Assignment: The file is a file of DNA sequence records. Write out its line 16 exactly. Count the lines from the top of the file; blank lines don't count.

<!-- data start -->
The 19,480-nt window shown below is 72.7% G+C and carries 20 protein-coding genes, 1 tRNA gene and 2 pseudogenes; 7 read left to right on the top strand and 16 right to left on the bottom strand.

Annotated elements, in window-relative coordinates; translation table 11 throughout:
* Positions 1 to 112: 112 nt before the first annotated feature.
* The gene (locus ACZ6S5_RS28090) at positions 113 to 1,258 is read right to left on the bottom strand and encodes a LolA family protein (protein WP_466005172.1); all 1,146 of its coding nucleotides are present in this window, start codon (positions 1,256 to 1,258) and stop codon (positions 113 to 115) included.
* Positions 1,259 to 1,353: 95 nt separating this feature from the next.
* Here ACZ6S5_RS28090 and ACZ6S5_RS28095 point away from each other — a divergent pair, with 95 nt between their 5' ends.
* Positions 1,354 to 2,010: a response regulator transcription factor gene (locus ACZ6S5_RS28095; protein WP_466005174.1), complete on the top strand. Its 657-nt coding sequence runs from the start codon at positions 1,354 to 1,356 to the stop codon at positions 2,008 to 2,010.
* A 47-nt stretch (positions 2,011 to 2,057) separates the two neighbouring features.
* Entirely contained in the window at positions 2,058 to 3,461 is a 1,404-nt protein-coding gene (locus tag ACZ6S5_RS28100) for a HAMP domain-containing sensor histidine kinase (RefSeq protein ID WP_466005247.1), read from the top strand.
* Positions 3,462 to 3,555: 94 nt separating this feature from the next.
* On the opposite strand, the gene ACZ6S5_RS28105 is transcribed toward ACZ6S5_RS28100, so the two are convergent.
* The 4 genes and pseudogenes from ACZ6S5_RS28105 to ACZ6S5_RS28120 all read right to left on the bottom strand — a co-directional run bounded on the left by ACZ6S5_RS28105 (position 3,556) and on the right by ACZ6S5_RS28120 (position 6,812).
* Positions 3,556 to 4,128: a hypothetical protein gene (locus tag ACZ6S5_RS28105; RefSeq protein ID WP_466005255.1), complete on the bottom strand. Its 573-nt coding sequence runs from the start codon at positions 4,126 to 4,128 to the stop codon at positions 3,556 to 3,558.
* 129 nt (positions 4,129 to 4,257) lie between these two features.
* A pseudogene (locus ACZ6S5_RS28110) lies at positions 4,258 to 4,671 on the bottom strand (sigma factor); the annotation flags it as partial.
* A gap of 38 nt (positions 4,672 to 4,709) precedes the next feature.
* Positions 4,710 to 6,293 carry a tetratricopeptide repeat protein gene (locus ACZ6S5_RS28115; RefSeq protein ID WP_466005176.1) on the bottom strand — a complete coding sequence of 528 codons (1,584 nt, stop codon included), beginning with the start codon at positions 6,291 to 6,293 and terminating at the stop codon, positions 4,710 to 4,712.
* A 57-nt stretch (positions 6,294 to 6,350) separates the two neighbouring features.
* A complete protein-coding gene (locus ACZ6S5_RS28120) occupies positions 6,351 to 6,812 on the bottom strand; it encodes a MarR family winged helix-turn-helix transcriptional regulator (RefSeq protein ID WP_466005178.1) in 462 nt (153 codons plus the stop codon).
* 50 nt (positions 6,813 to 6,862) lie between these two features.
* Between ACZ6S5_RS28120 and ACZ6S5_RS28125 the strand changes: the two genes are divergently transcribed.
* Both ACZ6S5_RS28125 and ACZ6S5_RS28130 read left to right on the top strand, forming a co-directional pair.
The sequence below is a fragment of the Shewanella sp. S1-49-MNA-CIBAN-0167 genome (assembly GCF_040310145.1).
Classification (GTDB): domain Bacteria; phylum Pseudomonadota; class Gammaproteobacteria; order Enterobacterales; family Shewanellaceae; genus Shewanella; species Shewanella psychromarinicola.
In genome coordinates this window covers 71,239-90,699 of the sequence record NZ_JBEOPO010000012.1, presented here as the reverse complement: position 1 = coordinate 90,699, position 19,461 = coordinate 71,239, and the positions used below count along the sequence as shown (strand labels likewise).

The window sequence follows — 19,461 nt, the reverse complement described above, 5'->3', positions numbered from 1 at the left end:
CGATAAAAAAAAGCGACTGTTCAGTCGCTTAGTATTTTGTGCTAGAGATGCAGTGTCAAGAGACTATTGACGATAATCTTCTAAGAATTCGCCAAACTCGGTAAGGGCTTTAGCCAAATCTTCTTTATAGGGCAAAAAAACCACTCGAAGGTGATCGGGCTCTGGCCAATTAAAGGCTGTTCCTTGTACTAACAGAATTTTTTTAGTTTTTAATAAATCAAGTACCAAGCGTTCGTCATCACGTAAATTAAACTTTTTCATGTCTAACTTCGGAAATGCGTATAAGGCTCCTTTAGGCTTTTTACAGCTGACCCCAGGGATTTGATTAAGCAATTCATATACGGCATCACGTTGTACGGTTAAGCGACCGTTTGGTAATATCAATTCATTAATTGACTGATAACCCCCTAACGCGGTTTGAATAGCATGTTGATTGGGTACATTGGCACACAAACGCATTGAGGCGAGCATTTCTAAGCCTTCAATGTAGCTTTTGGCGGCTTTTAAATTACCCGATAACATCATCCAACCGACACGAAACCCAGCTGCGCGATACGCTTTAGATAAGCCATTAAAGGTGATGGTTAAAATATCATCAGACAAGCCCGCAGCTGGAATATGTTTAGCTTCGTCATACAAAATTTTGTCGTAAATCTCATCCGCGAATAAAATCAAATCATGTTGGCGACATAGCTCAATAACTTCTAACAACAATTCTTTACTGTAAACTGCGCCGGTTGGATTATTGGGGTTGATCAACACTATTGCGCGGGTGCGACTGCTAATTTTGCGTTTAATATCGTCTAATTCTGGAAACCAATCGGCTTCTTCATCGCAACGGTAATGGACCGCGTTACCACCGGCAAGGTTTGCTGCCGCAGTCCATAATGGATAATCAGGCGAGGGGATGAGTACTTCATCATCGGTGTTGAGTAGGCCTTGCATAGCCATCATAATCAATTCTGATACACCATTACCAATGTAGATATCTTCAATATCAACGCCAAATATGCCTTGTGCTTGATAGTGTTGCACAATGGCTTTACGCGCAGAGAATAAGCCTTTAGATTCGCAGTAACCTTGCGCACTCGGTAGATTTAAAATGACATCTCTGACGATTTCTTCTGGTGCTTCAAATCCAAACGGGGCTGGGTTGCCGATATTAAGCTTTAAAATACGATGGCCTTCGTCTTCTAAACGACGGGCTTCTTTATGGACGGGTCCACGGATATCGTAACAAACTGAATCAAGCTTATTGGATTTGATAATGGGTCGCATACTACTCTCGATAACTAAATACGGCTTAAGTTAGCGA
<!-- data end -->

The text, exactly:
* A gap of 38 nt (positions 4,672 to 4,709) precedes the next feature.